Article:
From: "Secretary, ACS Division of Chemical Health and Safety" <secretary**At_Symbol_Here**DCHAS.ORG>
Subject: [DCHAS-L] Cautious optimism as ACS names lab safety a core value
Date: Thu, 5 Oct 2017 07:20:25 -0400
Reply-To: ACS Division of Chemical Health and Safety <DCHAS-L**At_Symbol_Here**PRINCETON.EDU>
Message-ID: C0C2C0CD-FE4C-4035-A44A-42CE8FFE38B9**At_Symbol_Here**

The complete column can be found at:

Cautious optimism as society names lab safety a core value

What defines a scientific professional? Subject matter expertise and dedication to excellence are two traits that scientists everywhere would likely endorse. Last December, the American Chemical Society (ACS) officially added another critical item to that list when it made safety one of the society‰??s ‰??core values.‰?? Such high recognition by the world's largest scientific society, speaking to and for its nearly 157,000 members, argues strongly that everyone involved in the scientific enterprise should recognize lab safety as essential to who they are as professionals. Beyond that, it suggests the corollary that scientists should regard safety incidents that result from bad safety practice not as ‰??accidental‰?? bad luck, but as violations of a fundamental professional standard that not only carry professional and reputational consequences but also inflict often grave and irreparable harm on students, lab workers, and bystanders.

ACS‰??s December declaration culminates nearly a decade of concern and advocacy within the society that arose from the 2009 death of 23-year-old research assistant Sheharbano ‰??Sheri‰?? Sangji. A series of safety catastrophes at other major academic institutions in subsequent years strengthened the effort. In each of these cases, investigations ascribed similar root causes: failure to analyze and mitigate risks in advance of experiments and to follow known and accepted safety practices in carrying them out. Investigators also uniformly noted that these problems reflect institutional cultures and scientific supervisors that failed to give safety a high priority.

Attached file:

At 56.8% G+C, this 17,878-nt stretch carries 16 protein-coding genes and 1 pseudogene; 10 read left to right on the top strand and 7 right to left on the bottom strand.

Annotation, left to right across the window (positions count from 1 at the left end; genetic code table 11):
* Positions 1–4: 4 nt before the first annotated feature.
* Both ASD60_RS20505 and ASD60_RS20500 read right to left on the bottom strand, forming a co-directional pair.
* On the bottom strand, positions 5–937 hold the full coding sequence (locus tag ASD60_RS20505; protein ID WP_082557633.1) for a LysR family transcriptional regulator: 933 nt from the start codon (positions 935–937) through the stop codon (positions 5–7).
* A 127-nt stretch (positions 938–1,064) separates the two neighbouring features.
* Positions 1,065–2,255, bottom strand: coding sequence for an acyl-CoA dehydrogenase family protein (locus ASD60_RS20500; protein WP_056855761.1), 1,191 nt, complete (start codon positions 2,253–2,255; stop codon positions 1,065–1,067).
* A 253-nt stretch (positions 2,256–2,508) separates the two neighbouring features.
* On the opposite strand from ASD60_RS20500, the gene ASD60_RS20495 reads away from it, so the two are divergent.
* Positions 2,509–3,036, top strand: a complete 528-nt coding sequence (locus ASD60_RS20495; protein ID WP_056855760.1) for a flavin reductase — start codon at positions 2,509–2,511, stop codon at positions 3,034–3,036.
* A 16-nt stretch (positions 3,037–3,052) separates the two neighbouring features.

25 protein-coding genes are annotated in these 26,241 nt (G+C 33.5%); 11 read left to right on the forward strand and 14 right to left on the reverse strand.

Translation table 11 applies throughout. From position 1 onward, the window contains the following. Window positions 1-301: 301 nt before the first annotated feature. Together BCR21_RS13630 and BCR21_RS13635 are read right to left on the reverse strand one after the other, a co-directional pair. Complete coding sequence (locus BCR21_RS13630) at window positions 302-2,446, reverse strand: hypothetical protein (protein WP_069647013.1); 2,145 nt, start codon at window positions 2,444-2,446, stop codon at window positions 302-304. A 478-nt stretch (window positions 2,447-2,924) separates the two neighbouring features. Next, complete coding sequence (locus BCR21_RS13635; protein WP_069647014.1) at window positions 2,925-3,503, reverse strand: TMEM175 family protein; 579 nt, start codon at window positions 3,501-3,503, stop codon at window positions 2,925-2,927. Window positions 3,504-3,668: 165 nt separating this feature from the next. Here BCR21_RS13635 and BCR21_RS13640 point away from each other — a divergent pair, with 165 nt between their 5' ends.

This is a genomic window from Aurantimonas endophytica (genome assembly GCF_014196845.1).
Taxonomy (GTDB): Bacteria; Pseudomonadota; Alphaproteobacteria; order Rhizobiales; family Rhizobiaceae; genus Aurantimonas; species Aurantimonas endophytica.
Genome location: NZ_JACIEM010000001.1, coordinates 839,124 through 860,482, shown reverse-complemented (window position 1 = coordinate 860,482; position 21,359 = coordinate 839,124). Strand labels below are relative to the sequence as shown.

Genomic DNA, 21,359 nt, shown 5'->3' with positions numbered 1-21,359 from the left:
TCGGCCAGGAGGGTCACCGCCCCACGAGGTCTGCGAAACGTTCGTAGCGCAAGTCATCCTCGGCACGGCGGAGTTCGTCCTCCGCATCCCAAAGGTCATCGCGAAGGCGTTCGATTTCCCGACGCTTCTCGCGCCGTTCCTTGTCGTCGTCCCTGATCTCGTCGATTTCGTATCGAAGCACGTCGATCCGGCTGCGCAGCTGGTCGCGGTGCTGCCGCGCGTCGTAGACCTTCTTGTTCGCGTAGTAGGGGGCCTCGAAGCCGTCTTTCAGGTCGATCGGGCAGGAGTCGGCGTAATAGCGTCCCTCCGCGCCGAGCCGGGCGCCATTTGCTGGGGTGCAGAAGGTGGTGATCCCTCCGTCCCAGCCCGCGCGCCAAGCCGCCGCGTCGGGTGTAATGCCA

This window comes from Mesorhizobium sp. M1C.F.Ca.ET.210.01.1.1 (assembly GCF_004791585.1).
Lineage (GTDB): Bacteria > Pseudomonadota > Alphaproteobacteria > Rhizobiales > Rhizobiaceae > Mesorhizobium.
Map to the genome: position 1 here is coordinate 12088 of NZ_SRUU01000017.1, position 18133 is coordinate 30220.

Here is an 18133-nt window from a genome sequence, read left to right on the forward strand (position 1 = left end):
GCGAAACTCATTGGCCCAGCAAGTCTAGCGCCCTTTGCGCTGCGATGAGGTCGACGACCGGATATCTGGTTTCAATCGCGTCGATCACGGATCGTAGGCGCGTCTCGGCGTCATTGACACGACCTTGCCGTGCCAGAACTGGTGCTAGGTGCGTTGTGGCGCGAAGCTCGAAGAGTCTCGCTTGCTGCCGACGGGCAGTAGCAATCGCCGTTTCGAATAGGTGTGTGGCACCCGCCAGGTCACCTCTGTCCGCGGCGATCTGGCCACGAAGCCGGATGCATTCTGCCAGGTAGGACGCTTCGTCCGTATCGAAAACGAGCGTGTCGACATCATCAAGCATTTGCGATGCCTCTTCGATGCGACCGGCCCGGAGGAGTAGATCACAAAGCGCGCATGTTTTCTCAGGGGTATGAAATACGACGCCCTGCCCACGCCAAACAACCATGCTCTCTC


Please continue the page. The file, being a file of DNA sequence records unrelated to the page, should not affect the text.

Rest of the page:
In late August, as thousands of chemists converged on Washington, D.C., for ACS‰??s national meeting, Neal Langerman, an officer of ACS's Division of Chemical Health and Safety, told me that ‰??the senior leadership of the society is moving aggressively to enhance safety in all elements of the professional development of chemical scientists, at all levels.‰?? Given that ACS members work in many fields and roles across the scientific world, their society‰??s addition of safety to the definition of professionalism could exert broad influence on scientists in many settings. ACS‰??s most recent statement of its mission, vision, and core values also adds that, ‰??Through educational resources, instruction, and mentorship, ACS and its members will promote principles of safety ‰?| throughout pre-college, undergraduate, graduate, and post-graduate education.‰?? If successful, influencing educational institutions to make safety and safety education top priorities could both inspire c!
hange in often recalcitrant campus cultures and carry the values of safety consciousness strongly into the future.

The question, of course, is whether these admirable statements are first steps that will truly translate into widespread improvement in consciousness and practice. The years since Sangji‰??s catastrophe have seen considerable action within chemistry and other scientific communities. In some parts of academic science, however, the work is far from complete. The long and sorrowful history of inattention and laxity at far too many institutions demands that attention to safety grow and spread.

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